Edgar Allan Poe
Ah, distinctly I remember it was in the bleak December;
And each separate dying ember wrought its ghost upon the floor.
Eager I wished the morrow; – vainly I had sought to borrow
From my books surcease of sorrow – sorrow for the lost Lenore –
For the rare and radiant maiden whom the angels name Lenore –
Nameless here for evermore.
And the silken, sad, uncertain rustling of each purple curtain
Thrilled me – filled me with fantastic terrors never felt before;
So that now, to still the beating of my heart, I stood repeating
“‘Tis some visitor entreating entrance at my chamber door –
Some late visitor entreating entrance at my chamber door; –
This it is and nothing more.”
Edgar Allan Poe – excerpt from The Raven
A central figure of the Romantic movement in the US, Edgar Allan Poe (1809 – 1849) was a poet, writer, editor, and critic famous for his cultivation of mystery and the macabre. Best known for his poetry, he was also an influential prose writer who created unrivaled atmospheres in his tales of horror, invented the detective story genre, and was a pioneer in the emerging field of science fiction.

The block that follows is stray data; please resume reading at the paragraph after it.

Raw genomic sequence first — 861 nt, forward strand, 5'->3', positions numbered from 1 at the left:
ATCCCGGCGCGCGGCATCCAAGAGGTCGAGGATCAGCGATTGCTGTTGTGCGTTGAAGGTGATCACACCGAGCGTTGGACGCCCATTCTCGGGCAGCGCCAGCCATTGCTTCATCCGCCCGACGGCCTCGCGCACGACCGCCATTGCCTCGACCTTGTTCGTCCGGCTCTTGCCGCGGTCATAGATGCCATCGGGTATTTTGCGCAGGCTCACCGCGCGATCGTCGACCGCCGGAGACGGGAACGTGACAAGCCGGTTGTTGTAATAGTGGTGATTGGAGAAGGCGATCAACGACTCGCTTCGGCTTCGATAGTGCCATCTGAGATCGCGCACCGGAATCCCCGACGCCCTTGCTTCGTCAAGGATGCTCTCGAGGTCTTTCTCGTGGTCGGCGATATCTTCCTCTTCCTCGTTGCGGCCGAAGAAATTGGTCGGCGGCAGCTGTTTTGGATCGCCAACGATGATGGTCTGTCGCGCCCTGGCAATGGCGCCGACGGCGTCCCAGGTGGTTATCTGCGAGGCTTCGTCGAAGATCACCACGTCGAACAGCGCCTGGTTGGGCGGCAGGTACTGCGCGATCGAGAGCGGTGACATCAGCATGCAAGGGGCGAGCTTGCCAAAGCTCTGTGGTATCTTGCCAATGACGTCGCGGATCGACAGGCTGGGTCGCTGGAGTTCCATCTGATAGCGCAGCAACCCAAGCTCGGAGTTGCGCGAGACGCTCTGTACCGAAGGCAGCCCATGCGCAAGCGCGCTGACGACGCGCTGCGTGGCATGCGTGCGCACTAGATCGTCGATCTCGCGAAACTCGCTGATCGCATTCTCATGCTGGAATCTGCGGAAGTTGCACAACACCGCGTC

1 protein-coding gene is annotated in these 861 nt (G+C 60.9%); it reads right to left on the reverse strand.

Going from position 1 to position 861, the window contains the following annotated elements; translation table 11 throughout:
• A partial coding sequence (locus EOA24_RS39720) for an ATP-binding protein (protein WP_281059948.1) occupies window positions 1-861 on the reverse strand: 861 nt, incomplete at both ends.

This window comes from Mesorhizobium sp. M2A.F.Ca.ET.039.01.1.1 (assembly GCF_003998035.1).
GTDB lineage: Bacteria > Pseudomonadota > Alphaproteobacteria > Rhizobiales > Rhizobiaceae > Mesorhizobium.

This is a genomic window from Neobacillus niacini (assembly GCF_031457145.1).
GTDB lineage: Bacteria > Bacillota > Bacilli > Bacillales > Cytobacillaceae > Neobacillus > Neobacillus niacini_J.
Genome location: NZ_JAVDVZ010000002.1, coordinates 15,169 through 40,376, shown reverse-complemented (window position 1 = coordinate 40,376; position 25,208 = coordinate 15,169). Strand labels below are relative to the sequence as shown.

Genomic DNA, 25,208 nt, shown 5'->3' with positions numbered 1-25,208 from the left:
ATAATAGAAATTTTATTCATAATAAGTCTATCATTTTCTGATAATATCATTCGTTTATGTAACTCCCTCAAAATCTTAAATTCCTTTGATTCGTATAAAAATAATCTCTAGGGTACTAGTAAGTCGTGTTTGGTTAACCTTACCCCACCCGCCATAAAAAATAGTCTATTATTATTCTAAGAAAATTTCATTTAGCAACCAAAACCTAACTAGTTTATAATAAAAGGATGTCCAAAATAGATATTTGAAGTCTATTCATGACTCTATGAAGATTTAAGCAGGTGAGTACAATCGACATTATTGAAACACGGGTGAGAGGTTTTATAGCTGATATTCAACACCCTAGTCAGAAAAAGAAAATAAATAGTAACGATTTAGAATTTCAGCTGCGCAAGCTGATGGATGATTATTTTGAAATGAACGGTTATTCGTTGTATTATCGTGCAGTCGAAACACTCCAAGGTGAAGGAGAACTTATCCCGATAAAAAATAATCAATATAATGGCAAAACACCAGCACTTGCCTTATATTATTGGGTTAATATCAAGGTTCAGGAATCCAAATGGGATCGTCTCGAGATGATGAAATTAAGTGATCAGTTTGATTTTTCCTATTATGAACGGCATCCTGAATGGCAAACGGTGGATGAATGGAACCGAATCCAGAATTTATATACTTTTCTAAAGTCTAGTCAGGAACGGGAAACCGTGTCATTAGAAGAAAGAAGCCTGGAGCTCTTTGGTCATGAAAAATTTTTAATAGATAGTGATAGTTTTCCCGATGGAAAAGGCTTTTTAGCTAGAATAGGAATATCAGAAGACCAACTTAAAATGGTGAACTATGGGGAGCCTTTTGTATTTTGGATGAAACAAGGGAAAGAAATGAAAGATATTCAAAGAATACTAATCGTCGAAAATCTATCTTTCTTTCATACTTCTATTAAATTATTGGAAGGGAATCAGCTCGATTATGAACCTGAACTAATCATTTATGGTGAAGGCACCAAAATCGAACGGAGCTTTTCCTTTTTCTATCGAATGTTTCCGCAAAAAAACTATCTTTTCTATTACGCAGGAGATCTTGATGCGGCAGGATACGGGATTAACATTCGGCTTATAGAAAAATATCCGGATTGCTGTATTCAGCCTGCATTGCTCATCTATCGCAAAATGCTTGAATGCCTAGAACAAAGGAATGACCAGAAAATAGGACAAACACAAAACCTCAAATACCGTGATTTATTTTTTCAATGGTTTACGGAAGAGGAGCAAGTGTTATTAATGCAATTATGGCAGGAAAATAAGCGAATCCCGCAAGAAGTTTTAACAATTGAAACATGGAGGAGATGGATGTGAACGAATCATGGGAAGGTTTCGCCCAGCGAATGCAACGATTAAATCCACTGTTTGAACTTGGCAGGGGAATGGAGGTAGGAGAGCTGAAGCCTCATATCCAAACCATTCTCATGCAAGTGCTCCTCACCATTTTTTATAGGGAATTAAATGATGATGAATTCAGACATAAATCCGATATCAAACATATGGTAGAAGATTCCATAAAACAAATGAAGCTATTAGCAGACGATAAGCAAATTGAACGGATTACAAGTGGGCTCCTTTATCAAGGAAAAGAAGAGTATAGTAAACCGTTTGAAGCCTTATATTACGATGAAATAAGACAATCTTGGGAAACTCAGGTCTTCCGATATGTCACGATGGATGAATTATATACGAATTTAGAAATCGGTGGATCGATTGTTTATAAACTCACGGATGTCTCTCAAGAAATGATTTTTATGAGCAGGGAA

Born into a family of actors, Poe’s father abandoned the family when he was a year old, and his mother died when he was two. He was raised in Richmond, Virginia, by his godfather John Allan, from whom Poe took his middle name, and who took him to Britain to receive a classical education. Returning to America, Poe enrolled in the University of Virginia, but ran up high gambling debts while there so his godfather forced him to withdraw. Poe’s dissolute habits, coupled with his desire to become a poet in defiance of his godfather’s wishes that he pursue a respectable career, eventually led to a falling out and parting of ways.
Poe enlisted in the army in 1827, and his literary career began humbly that year with the publication of Tamerlane and Other Poems. Soon thereafter, he switched to prose and became a literary critic, but drink and drugs were the banes of his life, and he drank himself out of many a job with periodicals and journals, which led to frequent moves from city to city, including Philadelphia, Baltimore, and New York, in search of work.
On the upside, drink and drugs induced in him feverish dreams that helped take his writings down creative paths none had trod before, and lent his work, the best of which was devoted to terror and sadness, an unmatched aura and edge. In 1845, he published The Raven, which became an instant success and things finally seemed to be on the upswing, but then his wife died in 1847, and he never recovered. Poe died in 1849, reportedly drinking himself to death, although other causes such as drugs or tuberculosis have been suggested.